Only one of 11 women accepted for entrance tests into the IAF ‘s elite 669th search and rescue unit passed the first round of investigation, the IDF announced on Sunday.
The test day was carried out using the same training models and standards used up to now for similar elite units for men.
To enter Unit 669, the only woman who passed the first round of tests will have to pass a generic second round identical to all candidates and a more individualized third round.
An IDF source said that even the individualized third round would remain within the same parameters given to the men in that round.
A KAN video showed the 11 women and a large group of men performing various physical tasks on a beach.
The candidates had to run, lift heavy objects, climb, swim, alternate between moving through the water on their feet and going back under the water, wrestling (men only wrestled with men and women with women), and other physically difficult feats.
From now on, the only female candidate will have to face the men directly during any group training or fighting exercise.
The long struggle of women to enter the elite fighting units of the IDF
Even getting to the point where women can be considered for such a unit has been a long and winding road.
In response to pressure from a petition filed with the High Court of Justice a few years ago, the IDF’s top brass has opened up a few new combat units to women.
Among them are the Yahalom Combat Engineering Unit and the mobile deployment units of the Infantry Corps. in summer. That woman could compete for places in the IAF Search and Rescue Unit 669 was not announced until October and has not been realized until now.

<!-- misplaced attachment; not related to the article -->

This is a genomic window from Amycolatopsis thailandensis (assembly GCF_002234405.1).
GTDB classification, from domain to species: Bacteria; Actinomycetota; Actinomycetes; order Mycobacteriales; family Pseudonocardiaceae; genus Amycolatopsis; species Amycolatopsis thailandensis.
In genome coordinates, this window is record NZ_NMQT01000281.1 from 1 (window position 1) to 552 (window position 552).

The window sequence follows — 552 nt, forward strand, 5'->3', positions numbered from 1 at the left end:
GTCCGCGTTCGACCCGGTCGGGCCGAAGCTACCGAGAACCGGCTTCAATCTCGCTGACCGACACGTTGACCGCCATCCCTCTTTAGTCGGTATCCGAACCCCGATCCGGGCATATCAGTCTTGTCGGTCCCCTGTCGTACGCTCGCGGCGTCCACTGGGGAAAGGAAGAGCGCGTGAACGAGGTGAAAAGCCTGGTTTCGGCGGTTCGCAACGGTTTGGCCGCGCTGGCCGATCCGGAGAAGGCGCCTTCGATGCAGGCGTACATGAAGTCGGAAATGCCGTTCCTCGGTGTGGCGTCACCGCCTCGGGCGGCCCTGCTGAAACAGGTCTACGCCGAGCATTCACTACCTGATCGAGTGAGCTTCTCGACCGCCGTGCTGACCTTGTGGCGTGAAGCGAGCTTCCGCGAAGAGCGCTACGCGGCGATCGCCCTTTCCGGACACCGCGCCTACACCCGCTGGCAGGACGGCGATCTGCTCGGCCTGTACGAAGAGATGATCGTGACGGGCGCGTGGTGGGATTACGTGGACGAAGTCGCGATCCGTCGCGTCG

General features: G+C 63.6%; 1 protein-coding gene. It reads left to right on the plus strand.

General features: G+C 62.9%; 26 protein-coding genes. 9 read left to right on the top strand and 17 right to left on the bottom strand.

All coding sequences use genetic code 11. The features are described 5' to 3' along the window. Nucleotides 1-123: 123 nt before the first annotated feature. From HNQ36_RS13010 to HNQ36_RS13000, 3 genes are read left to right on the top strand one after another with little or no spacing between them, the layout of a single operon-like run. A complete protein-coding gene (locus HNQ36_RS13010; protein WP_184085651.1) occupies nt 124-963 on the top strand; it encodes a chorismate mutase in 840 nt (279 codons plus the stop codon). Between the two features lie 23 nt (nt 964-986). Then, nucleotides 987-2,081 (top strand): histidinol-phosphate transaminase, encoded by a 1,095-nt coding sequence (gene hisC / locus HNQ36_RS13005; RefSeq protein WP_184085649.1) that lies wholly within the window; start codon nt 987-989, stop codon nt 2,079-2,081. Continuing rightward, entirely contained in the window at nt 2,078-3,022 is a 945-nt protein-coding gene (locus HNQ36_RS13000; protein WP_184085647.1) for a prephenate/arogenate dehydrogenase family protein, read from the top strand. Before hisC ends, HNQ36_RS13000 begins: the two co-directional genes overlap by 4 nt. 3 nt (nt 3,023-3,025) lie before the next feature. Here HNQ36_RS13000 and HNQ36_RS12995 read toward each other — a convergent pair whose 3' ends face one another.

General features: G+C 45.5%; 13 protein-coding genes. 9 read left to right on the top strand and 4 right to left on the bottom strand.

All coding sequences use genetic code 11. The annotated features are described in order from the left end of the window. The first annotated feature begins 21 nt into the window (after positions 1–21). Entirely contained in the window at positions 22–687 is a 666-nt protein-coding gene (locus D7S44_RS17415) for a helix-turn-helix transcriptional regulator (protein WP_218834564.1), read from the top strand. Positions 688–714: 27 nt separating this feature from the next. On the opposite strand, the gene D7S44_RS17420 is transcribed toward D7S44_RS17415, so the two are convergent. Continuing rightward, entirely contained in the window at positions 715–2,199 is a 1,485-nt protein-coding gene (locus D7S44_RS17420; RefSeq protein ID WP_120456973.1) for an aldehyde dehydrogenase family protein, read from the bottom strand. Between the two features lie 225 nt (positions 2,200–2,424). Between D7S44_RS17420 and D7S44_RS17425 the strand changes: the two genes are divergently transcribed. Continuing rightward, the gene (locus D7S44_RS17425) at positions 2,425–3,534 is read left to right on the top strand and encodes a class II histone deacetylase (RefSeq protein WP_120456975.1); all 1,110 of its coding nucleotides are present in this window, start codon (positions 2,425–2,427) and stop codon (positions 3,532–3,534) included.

Some groups still consider this progress insufficient. They point out that there are other armies where women are already allowed to serve in all elite combat units. Even so, there is no doubt that the recent trend has been greater integration of women into units they were previously unable to serve.
In a hearing on December 8, the High Court of Justice appeared to side with the IDF in barring women from serving in Sayeret Matkal, an army commando unit that goes behind enemy lines; the Shayetet 13 naval commandos, the IAF special forces unit Shaldag, the IDF Commando Brigade and the Israel Navy Submarine Unit.
Although the petitioners noted that even the most liberal approach to women forces them to meet double standards that men do not always have to meet in terms of height, weight, and other criteria, the justices seemed content to entangle the issue in delays—proceedings for several months or more.
The IDF itself commissioned a two-year study before integrating women into combat units, less than other armies already do.